Editor’s note: Shaanineh Abi-Saab George is Lebanese and had traveled back to Lebanon.

YOUNGSTOWN, Ohio (WKBN) – This weekend marks 111 years since the Titanic struck an iceberg and sank to the bottom of the ocean, Taking with it the lives of more than 1,500 passengers and crew.

Like many historical moments, there’s a Youngstown connection to this tragedy.

On April 10, 1912, the Titanic set sail on its maiden voyage. It was just five days later on April 15 when that voyage came to an end. Traci Manning, curator of education with the Mahoning Valley Historical Society, said passengers from around the world were aboard, with some from Youngstown.

“It’s the family of George Dennick Wick. Very wealthy local businessman here, so many ties to the community with the Wick Family. He traveled to Europe hoping to revive his health,” Manning said.

Wick, one of the founders of Youngstown Sheet and Tube, traveled on the big ship with his wife Mollie and daughter Mary Nathalie, as well as two other family friends.

“Also aboard was a woman named Shaanineh Abi-Saab George. She was a local Syrian immigrant, and she had traveled back to Syria to be with a dying son,” Manning said.

Just like Wick, George wasn’t traveling alone.

“She was traveling with three of her male cousins, all coming here to Youngstown to get jobs in the steel mills. And then one of the cousins’ nieces Banoura. So, they were two parties of five. One in first class. One in third class. Could not have been more different,” Manning said.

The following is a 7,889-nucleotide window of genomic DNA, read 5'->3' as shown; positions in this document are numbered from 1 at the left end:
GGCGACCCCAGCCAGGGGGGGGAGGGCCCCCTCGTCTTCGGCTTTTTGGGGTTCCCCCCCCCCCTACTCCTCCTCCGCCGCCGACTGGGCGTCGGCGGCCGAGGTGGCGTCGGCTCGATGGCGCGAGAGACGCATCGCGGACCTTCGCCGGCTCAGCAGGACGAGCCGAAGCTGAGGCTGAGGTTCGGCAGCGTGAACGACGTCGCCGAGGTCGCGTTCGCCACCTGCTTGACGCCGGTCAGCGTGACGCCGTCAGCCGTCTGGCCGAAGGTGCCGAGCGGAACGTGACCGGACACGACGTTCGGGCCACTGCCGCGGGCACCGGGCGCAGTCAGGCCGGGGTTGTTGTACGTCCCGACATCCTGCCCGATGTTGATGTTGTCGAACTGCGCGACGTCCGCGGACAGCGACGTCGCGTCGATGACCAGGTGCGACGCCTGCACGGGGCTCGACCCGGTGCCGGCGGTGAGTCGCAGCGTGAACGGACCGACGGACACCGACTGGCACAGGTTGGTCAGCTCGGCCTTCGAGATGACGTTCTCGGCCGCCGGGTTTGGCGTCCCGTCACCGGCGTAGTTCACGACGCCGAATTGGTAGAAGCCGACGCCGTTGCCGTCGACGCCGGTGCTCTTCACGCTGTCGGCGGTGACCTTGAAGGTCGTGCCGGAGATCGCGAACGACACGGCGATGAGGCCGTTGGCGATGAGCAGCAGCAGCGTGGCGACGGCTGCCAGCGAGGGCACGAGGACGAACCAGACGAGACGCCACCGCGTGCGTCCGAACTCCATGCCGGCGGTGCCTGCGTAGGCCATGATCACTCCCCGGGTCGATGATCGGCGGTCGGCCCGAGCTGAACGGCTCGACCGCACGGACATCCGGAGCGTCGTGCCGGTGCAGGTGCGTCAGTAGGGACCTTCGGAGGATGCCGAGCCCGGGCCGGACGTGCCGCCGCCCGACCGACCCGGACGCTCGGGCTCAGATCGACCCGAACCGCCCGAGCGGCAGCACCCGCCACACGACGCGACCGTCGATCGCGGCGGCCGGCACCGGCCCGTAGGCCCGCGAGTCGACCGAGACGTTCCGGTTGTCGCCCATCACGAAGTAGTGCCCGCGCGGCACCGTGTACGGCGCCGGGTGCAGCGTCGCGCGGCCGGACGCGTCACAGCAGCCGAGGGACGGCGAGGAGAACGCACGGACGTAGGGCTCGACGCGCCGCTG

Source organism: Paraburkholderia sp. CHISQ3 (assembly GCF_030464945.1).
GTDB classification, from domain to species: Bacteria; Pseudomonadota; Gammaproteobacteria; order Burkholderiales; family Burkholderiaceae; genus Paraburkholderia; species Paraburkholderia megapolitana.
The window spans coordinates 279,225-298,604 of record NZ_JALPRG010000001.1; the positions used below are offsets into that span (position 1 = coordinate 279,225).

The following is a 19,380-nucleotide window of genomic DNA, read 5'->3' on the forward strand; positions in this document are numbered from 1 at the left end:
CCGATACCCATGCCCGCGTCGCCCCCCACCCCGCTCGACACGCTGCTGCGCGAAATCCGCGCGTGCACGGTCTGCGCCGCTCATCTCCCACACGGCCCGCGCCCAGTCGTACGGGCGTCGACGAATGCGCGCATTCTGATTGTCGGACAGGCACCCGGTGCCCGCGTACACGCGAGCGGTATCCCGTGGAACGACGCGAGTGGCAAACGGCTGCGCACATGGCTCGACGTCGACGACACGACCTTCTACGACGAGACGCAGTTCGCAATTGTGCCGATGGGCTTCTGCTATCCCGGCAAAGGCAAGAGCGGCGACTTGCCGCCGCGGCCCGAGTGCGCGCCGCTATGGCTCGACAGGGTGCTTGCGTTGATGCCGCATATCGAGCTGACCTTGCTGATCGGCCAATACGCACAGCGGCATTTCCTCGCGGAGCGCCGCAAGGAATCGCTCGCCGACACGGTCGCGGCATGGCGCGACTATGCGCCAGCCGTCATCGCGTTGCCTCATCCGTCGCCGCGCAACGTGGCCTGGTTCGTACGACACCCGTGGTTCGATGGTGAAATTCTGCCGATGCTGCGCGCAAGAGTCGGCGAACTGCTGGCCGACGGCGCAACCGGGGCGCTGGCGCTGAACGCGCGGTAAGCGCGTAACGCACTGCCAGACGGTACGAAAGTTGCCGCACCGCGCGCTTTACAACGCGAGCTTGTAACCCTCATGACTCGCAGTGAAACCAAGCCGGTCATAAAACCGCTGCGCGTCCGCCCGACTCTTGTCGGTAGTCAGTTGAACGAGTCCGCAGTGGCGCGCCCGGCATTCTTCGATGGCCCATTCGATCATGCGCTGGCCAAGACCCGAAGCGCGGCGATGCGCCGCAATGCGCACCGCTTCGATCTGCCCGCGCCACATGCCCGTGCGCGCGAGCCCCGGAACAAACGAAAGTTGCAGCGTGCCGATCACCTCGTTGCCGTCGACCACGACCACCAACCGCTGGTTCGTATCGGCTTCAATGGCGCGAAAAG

Unfortunately, when the ship hit the iceberg, the men did not make it, and the women and children did, Manning explained.

On the very same day of the horrible incident, the Youngstown Vindicator’s headline read “Titanic, Largest Ship Afloat, Meets with Accident”. Days later on April 17, 1912, the headline read “Col. George Wick among the missing”

“He is memorialized here in Youngstown on the covers of newspapers. There were memorial services for him. So much attention,” Manning said.

On the other hand, the other local deaths did not garner the same attention.

“The George family, the two girls survive — Shaanineh and the niece Banoura, but there is no attention (to the others). They were third-class immigrants. People really didn’t seem to care as much,” Manning said.

Manning said what is truly remarkable is the legacies both families left behind. Especially with the George family.

“She gets back here. She works as a laundress for a while. Her sons open up a small grocery store and then around 1948, she purchases this new-fangled technology of an ice cream cone mold,” Manning said.

And that right there was the start of the famous Joy Cone company.

As for the Wick Family, that name lives on in the city of Youngstown.